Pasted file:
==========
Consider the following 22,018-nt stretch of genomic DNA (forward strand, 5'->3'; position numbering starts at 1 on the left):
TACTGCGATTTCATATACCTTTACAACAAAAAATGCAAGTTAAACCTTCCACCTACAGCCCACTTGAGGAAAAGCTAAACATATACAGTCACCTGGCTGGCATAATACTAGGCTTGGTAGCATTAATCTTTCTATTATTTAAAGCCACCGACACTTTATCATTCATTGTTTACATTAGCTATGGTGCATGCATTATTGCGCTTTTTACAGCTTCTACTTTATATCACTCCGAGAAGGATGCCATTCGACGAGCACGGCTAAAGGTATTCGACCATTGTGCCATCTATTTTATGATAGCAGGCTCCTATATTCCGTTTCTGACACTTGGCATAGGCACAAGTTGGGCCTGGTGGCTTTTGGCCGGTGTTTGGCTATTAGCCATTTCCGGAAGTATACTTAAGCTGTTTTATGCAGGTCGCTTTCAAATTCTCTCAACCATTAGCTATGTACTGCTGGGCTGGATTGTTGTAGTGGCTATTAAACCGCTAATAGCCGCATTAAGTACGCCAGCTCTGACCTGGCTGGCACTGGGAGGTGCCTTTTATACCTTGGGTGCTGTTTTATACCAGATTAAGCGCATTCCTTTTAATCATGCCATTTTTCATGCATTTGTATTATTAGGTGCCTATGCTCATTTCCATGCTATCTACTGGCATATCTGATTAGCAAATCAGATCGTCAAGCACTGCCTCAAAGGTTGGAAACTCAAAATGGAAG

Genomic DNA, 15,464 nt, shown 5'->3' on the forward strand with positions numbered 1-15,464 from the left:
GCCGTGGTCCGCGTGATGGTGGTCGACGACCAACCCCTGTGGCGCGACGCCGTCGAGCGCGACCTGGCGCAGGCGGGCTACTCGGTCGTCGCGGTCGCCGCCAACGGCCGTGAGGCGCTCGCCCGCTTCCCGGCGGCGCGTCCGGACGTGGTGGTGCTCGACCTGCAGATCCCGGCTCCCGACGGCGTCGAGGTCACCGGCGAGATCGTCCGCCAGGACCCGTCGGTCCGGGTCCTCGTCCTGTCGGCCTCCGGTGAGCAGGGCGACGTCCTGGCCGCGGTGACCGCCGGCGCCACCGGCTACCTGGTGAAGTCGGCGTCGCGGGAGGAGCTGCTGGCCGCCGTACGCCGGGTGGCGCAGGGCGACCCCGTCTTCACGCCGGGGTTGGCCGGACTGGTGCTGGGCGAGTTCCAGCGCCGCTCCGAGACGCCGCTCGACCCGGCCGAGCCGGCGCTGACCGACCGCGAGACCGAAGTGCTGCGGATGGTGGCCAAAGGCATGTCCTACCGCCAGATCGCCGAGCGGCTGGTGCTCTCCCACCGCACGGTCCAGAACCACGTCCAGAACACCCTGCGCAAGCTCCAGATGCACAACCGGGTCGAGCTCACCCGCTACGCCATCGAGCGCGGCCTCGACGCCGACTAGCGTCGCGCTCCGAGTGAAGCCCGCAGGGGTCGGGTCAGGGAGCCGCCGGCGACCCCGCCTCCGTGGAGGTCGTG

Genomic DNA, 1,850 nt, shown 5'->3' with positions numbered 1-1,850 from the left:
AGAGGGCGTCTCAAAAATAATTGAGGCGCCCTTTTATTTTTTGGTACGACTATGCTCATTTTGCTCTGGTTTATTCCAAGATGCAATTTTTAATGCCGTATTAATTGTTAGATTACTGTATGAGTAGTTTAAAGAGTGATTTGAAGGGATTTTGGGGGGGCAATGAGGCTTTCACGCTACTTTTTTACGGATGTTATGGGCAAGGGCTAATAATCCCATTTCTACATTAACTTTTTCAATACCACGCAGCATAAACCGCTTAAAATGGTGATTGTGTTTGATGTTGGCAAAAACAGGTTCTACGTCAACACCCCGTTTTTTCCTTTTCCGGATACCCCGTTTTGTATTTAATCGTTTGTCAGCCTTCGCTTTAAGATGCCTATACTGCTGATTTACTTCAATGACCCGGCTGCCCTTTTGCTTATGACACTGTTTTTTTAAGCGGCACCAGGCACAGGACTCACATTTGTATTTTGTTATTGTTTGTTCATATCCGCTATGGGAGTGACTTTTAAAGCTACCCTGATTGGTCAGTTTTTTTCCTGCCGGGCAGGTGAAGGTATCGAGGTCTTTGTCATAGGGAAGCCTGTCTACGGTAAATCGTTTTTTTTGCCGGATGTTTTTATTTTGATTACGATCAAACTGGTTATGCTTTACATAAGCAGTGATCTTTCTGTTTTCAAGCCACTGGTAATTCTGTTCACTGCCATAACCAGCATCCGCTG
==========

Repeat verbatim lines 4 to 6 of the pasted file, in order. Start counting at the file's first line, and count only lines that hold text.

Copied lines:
GCCGTGGTCCGCGTGATGGTGGTCGACGACCAACCCCTGTGGCGCGACGCCGTCGAGCGCGACCTGGCGCAGGCGGGCTACTCGGTCGTCGCGGTCGCCGCCAACGGCCGTGAGGCGCTCGCCCGCTTCCCGGCGGCGCGTCCGGACGTGGTGGTGCTCGACCTGCAGATCCCGGCTCCCGACGGCGTCGAGGTCACCGGCGAGATCGTCCGCCAGGACCCGTCGGTCCGGGTCCTCGTCCTGTCGGCCTCCGGTGAGCAGGGCGACGTCCTGGCCGCGGTGACCGCCGGCGCCACCGGCTACCTGGTGAAGTCGGCGTCGCGGGAGGAGCTGCTGGCCGCCGTACGCCGGGTGGCGCAGGGCGACCCCGTCTTCACGCCGGGGTTGGCCGGACTGGTGCTGGGCGAGTTCCAGCGCCGCTCCGAGACGCCGCTCGACCCGGCCGAGCCGGCGCTGACCGACCGCGAGACCGAAGTGCTGCGGATGGTGGCCAAAGGCATGTCCTACCGCCAGATCGCCGAGCGGCTGGTGCTCTCCCACCGCACGGTCCAGAACCACGTCCAGAACACCCTGCGCAAGCTCCAGATGCACAACCGGGTCGAGCTCACCCGCTACGCCATCGAGCGCGGCCTCGACGCCGACTAGCGTCGCGCTCCGAGTGAAGCCCGCAGGGGTCGGGTCAGGGAGCCGCCGGCGACCCCGCCTCCGTGGAGGTCGTG

Genomic DNA, 1,850 nt, shown 5'->3' with positions numbered 1-1,850 from the left:
AGAGGGCGTCTCAAAAATAATTGAGGCGCCCTTTTATTTTTTGGTACGACTATGCTCATTTTGCTCTGGTTTATTCCAAGATGCAATTTTTAATGCCGTATTAATTGTTAGATTACTGTATGAGTAGTTTAAAGAGTGATTTGAAGGGATTTTGGGGGGGCAATGAGGCTTTCACGCTACTTTTTTACGGATGTTATGGGCAAGGGCTAATAATCCCATTTCTACATTAACTTTTTCAATACCACGCAGCATAAACCGCTTAAAATGGTGATTGTGTTTGATGTTGGCAAAAACAGGTTCTACGTCAACACCCCGTTTTTTCCTTTTCCGGATACCCCGTTTTGTATTTAATCGTTTGTCAGCCTTCGCTTTAAGATGCCTATACTGCTGATTTACTTCAATGACCCGGCTGCCCTTTTGCTTATGACACTGTTTTTTTAAGCGGCACCAGGCACAGGACTCACATTTGTATTTTGTTATTGTTTGTTCATATCCGCTATGGGAGTGACTTTTAAAGCTACCCTGATTGGTCAGTTTTTTTCCTGCCGGGCAGGTGAAGGTATCGAGGTCTTTGTCATAGGGAAGCCTGTCTACGGTAAATCGTTTTTTTTGCCGGATGTTTTTATTTTGATTACGATCAAACTGGTTATGCTTTACATAAGCAGTGATCTTTCTGTTTTCAAGCCACTGGTAATTCTGTTCACTGCCATAACCAGCATCCGCTG